And try we did.

We spent a long time talking to her about a whole range of things (none of it related to her TV or film roles) while we sampled the collection of perfumes she had with her. We then took a stroll to let the smells settle before happily returning and buying our favourite.

This was a truly different convention experience, nothing like any I’ve had before and that is why it was so special. Virginia Hey remembered my e-mails the minute I mentioned them and allowed us to take up a large chunk of her time. She really was a star and the perfume we bought has gone down a treat. I’m sure I will be revisiting her online shop in the future.

Virginia Hey

Rocking the Bow long before it was cool.

 Speeeeeeend Some Dough At Table Three

Pretty much all conventions will have some merchandise that you haven’t seen before (or at least not very often) buried beneath the mountain of 90’s comics and re-issued ‘reto’ toys. This is both a blessing and a curse because everyone likes to see exciting things but some people (cough, me, cough) like to take those nice things home but very rarely do they have small price tags. This weekend was no different.

Saturday was so busy on the ‘shop’ floor that I didn’t really get chance to look at very much. My eldest son however seemed to spot every single Lego figure for sale which is why we ended up with a Lego Hawkeye, a Lego Thor and a Lego Wolverine. All we need now is a Lego Black Widow to have a nice set of Avengers.

My youngest son was more than happy with a battered Egon Spengler toy from the early 90’s, who pulls a ‘frightened face’ when you squeeze his am.

The Sunday proved to be my downfall as I looked through a long box of Amazing Spider-man comics from the 60’s (we left with the online shop details) and folder after folder of Original film posters. There were a few I would have loved to buy, an original Planet of the Apes poster which was about 6 foot square and a Belgium Maltese Falcon poster proved to be too expensive. However I couldn’t walk away without buying something so we picked up Clash of the Titan’s and Battle for the Planet of the Apes posters and left the charming couple who ran the stall in peace.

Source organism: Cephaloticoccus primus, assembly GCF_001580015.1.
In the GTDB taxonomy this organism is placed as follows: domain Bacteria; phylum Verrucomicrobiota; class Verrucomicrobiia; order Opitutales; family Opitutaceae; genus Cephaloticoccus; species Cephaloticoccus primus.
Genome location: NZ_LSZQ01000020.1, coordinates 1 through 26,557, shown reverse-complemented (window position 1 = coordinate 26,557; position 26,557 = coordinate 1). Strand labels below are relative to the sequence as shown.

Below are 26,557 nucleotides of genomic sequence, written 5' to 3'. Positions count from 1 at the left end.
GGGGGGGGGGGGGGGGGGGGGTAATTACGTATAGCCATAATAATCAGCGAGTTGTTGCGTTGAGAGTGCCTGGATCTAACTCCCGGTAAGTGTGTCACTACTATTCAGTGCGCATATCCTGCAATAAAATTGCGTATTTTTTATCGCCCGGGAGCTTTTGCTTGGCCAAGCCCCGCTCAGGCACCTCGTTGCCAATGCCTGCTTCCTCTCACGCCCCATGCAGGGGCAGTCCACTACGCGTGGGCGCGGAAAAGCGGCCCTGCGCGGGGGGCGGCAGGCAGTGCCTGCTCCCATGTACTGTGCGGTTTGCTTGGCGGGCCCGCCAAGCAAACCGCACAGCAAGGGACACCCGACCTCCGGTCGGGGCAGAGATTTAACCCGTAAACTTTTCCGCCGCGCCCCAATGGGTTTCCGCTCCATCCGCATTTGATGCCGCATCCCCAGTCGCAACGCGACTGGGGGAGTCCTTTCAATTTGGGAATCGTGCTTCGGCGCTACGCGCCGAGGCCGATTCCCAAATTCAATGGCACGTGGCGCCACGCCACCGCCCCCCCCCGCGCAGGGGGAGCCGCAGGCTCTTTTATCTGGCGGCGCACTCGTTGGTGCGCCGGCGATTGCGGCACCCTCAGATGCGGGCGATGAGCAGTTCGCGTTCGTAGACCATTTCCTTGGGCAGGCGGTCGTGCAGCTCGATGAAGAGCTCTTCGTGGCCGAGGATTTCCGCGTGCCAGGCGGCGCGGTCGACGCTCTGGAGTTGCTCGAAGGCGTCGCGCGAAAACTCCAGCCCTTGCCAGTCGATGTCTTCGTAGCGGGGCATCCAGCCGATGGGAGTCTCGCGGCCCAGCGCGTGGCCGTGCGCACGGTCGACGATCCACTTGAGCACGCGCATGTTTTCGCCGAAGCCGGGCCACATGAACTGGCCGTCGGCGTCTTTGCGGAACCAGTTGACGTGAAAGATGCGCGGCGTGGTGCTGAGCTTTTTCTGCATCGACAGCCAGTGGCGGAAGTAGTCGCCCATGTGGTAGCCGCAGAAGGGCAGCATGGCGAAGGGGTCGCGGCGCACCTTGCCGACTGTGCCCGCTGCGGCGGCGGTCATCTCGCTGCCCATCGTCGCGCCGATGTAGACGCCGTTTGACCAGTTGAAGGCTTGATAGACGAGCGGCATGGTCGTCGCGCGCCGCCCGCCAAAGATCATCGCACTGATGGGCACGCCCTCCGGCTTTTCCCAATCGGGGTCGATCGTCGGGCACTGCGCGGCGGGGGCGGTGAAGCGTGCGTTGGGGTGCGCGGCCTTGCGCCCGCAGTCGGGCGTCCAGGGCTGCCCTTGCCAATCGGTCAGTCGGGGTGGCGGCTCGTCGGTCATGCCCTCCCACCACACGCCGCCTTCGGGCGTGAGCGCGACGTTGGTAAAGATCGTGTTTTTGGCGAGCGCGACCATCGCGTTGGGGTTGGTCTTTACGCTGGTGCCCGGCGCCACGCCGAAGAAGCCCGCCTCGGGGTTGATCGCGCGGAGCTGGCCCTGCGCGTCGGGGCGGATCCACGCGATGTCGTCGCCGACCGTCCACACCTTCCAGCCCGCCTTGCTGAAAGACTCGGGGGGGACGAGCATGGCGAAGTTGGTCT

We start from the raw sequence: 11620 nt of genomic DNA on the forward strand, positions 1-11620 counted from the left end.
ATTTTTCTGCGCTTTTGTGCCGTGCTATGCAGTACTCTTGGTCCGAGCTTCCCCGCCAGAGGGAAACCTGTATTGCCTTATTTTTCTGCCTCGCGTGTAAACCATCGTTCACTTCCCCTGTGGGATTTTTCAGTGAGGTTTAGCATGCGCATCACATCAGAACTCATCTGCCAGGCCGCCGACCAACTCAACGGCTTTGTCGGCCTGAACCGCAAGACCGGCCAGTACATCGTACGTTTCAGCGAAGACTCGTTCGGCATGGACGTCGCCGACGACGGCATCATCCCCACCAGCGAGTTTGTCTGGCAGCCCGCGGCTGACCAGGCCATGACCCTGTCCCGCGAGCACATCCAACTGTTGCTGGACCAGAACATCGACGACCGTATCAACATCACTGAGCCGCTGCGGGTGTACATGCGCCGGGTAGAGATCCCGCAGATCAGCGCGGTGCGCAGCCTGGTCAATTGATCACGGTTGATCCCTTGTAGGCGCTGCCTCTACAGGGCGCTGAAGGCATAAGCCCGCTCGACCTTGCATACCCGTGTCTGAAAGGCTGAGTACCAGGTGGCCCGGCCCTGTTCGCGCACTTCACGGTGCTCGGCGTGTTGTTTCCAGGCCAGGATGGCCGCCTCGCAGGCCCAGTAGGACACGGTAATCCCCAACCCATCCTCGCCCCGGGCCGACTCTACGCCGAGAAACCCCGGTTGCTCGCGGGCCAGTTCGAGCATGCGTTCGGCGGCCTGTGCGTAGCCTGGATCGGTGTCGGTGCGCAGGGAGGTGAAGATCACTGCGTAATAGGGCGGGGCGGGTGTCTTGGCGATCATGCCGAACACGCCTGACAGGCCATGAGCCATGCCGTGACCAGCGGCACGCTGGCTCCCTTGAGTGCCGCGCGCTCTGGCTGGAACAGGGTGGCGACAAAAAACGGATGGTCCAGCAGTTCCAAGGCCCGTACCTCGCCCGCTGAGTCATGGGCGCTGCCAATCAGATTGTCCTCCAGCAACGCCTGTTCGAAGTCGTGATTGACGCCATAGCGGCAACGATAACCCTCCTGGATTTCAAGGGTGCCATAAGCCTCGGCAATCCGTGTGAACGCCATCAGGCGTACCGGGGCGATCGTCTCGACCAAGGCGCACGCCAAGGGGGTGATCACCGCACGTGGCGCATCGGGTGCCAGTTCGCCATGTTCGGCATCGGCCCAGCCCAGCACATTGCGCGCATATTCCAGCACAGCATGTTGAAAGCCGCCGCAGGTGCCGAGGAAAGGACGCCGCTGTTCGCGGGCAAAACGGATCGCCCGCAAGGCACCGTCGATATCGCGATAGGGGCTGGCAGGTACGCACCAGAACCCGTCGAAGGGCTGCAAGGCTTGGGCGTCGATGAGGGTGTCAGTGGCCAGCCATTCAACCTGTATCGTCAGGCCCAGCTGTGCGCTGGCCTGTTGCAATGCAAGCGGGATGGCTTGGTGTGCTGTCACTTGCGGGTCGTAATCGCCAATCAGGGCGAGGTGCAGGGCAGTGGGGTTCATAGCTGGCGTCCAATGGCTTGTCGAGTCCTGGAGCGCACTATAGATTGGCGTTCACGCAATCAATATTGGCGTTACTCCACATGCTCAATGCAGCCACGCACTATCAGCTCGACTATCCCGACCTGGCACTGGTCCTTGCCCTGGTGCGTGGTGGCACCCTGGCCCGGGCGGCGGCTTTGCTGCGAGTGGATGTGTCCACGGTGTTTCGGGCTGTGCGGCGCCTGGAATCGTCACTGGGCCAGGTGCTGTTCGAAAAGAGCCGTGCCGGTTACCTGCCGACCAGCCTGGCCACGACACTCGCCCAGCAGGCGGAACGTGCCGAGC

That’s the beauty of these conventions: they have a wide range of products on sale and if you don’t have much money to spend you can still get a little memento of the day.


Bataille’s and Choc’s for all.

 You Drew What?

One of the problems I had with the convention as a whole was the lack of comic creators. I’ve mentioned this before and will no doubt mention it again. However, Lee Sullivan was there. Lee Sullivan has produced art work for some of my all time favourite comics: he worked on the Marvel UK Transformers comic which is the publication I blame for my addiction to comics. He has also worked on Doctor Who, Judge Dredd and Robocop. He is also one of the friendliest people you could possibly meet.  The fact that the Artist Alley was quiet meant that I could spend a long time talking to him about all sorts of things, not all comic related. If you ever need to know anything about building a life size TARDIS for your garden, go to Lee Sullivan. He has experience and pictures.

He had a selection of his prints for sale and was more than happy to sign the comics that I took along with me.  He also had a brilliant anecdote about Sylvester McCoy and Peter Jackson but that’s his story to tell.


Lee Sullivan

Whatever you do, don’t build it out of plywood.

I had a few niggles about Sheffield’s first convention of this type, things that I’m sure can be ironed out for future shows but overall it was an experience I enjoyed and, from what I saw wandering around the arena, most of the people there also enjoyed themselves. I have friends who have never been to a convention before but they’ve said they’ll be going to next years and even started looking at conventions in other places. This is a testament to how hard the Arena and Showmaster staff worked to make sure it was a success and I think they did a very good job.



Lover of comics and Art and Sci-Fi in multiple media. Currently teaching my kids the ways of the Geek (while protecting my first editions)